A similar situation unfolded in Côte d'Ivoire, where a long-awaited presidential election and subsequent runoff took place in October and November. Both candidates, then-president Laurent Gbagbo and former prime minister and opposition leader Alassane Ouattara, claimed victory after the runoff election. Gbagbo, who controlled the nation's security forces, cracked down on the opposition movement, killing, wounding, and kidnapping Ouattara supporters. The UN peacekeeping force in the nation attempted to uphold Ouattara's government, being run from a heavily guarded luxury hotel. Ouattara promised to take complete control of the government by January 2011, but it was not until April that Gbagbo was captured, signaling the end of his reign.

    Elections were not the only cause of worldwide violence in 2010. Violence between Armenia and Azerbaijan was reignited after a ceasefire violation over the autonomous Nagorno-Karabakh region. Mediation efforts led by Russia produced few breakthroughs by late 2010 and left governments on both sides of the conflict unconvinced that peace would soon return to the region. In Somalia, where the nation has existed in a state of near anarchy since the collapse of its central government in 1991, violence peaked in the summer and fall of 2010, displacing residents and causing a number of deaths. International security forces were unable to maintain order as they tried to install a new, weak central government, leaving open the question of whether the nation would follow through on holding its first official election in 2011.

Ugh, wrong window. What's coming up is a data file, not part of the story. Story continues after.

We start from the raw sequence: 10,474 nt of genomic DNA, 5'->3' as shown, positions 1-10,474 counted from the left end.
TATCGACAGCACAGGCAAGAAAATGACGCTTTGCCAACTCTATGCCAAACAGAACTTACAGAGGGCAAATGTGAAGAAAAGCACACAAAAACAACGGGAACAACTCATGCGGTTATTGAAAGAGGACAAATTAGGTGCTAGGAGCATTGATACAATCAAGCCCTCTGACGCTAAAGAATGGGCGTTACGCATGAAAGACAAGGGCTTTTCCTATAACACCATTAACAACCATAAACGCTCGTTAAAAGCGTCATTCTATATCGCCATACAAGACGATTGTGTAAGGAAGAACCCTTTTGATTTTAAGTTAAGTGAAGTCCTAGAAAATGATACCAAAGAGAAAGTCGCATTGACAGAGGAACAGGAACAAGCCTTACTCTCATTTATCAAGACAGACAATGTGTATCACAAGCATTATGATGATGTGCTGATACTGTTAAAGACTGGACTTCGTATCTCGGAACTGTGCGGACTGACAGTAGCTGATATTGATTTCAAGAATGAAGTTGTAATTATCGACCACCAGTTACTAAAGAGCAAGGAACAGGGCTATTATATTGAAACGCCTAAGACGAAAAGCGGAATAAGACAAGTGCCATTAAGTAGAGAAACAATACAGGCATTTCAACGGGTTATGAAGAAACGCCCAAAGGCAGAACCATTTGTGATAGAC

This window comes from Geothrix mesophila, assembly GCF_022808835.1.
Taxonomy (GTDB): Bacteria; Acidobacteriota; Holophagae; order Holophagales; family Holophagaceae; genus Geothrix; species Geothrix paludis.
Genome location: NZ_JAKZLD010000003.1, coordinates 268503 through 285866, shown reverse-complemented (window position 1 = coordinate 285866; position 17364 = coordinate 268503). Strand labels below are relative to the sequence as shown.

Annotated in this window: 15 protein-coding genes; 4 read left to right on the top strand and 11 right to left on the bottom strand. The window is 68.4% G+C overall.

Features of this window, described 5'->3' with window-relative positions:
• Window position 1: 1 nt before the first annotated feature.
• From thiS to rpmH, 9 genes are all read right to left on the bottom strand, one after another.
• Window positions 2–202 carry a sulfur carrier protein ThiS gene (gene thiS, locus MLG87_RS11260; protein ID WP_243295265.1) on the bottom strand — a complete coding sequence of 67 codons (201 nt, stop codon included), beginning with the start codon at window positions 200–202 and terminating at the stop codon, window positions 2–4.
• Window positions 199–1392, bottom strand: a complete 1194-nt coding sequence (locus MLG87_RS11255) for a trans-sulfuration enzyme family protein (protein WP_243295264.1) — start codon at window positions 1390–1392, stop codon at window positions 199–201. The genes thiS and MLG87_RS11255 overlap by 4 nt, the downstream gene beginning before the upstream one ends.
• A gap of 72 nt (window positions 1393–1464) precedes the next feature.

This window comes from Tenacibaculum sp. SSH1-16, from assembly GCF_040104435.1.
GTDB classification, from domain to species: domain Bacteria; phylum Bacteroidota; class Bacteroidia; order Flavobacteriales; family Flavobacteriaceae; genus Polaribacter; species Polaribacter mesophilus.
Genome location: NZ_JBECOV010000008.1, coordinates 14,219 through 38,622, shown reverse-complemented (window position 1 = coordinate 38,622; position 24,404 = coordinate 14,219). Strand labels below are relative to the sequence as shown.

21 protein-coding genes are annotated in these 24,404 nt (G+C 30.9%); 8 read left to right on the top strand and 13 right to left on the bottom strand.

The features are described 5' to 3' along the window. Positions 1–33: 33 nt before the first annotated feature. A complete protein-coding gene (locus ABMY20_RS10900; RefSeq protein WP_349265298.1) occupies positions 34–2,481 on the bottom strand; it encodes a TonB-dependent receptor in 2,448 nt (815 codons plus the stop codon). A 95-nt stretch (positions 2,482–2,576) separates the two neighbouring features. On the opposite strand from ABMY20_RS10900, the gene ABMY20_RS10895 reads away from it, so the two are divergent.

In Kyrgyzstan, one of the former Soviet bloc's poorest nations, unrest that began in April over a government decision to raise utility prices by 200 percent stretched into the summer. The persistent high prices and government corruption reached a breaking point, and hundreds were killed in the fighting that pitted ethnic Kyrgyz against Uzbeks. The violence resulted in the collapse of Kyrgyzstan's government and the installation of a new parliamentary republic. Thailand experienced similar political unrest in March and April 2010, when rallies erupted into clashes between the military and antigovernment forces. Unlike the situation in Kyrgyzstan, however, the Thai government stood its ground and refused the protestors’ calls for new elections, further underscoring the nation's tenuous political situation.

    Violence broke out in Ecuador in September 2010 after the government stalled in its implementation of the president's controversial reform plans that would increase government involvement in the nation's economy. Although the measures were met with significant resistance in parliament, President Rafael Correa used a number of tactics, including veto power, to ensure passage of some key pieces of his reform plan and rewrite others he did not support. Alienation of opposition leaders and a number of austerity measures that hit members of the military and police led to a protest that quickly escalated into violence.